The Panel also finds that that the Domain Name <tiaacref.biz> is confusingly similar to the registered trademarks in which the Complainant has rights. “Tiaa-cref” is the dominant portion of Complainant’s registered word mark and of the disputed Domain Name.
The disputed Domain Name differs from Complainant’s registered word mark only in that it contains no hyphen and it contains the non descriptive gTLD domain name suffix “.biz”. Busy Body, Inc. v. Fitness Outlet Inc., WIPO Case No. D2000-0127 (“the addition of the generic top-level domain (gTLD) name ‘.com’ is … without legal significance since use of a gTLD is required of domain name registrants”).
B. Rights or Legitimate Interests
In order for the Respondents to demonstrate rights or legitimate interests in the Domain Name, they must show:
“(i) before any notice to you of the dispute, your use of, or demonstrable preparations to use, the domain name or a name corresponding to the domain name in connection with a bona fide offering of goods or services; or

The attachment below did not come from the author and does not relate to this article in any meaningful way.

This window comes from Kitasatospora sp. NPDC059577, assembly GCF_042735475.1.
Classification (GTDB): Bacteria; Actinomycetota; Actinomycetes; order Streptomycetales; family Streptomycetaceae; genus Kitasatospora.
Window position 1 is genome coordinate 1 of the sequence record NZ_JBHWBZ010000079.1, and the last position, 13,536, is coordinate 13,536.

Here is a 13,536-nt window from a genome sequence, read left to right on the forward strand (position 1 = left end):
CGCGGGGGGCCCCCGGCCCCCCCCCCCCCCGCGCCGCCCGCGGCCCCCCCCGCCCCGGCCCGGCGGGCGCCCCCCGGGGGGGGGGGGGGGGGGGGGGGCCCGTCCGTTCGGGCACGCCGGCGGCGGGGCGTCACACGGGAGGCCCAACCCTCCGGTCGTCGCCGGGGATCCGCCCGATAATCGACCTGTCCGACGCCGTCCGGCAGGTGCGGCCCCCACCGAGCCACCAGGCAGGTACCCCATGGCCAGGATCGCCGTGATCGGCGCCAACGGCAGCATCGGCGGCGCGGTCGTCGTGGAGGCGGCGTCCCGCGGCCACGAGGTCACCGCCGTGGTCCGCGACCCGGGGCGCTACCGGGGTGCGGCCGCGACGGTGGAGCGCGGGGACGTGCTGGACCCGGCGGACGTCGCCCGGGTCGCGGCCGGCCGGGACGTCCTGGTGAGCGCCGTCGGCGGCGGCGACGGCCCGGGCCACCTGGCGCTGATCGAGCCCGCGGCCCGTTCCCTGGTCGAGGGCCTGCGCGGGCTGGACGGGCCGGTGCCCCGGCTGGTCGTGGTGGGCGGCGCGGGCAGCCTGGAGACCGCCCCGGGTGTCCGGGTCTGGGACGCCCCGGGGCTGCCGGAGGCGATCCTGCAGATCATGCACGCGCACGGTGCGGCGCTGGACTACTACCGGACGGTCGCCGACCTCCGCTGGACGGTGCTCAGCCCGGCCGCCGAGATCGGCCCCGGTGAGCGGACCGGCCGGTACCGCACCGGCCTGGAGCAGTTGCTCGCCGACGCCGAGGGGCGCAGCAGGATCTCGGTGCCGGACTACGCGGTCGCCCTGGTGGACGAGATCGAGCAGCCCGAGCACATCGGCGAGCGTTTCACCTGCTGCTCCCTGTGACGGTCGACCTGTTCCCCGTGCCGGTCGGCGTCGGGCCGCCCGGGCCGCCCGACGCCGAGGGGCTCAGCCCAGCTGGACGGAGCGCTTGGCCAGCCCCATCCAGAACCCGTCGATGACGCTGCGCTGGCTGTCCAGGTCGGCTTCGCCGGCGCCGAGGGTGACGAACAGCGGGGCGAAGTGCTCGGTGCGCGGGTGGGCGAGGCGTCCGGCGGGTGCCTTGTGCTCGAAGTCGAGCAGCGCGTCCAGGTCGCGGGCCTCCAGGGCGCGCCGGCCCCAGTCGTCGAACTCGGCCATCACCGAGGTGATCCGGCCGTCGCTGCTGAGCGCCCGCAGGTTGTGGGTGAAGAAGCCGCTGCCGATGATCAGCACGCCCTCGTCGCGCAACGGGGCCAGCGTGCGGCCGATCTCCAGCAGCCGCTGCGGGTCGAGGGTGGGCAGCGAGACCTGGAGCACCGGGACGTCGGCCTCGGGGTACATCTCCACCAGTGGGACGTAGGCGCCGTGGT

(ii) you (as an individual, business, or other organization) have been commonly known by the domain name, even if you have acquired no trademark or service mark rights; or
(iii) you are making a legitimate noncommercial or fair use of the domain name, without intent for commercial gain to misleadingly divert consumers or to tarnish the trademark or service mark at issue.”
A complainant is required to make out an initial prima facie case that the respondent lacks rights or legitimate interests. Once such prima facie case is made, the respondent carries the burden of demonstrating rights or legitimate interests in the domain name. If the respondent fails to do so, a complainant is deemed to have satisfied paragraph 4(a)(ii) of the Policy. Croatia Airlines d.d. v. Modern Empire Internet Ltd. WIPO Case No. D2003-0455 <croatiaairlines.com>; transfer); Belupo d.d. v. WACHEM d.o.o., WIPO Case No. D2004-0110 (<belupo.com>; transfer).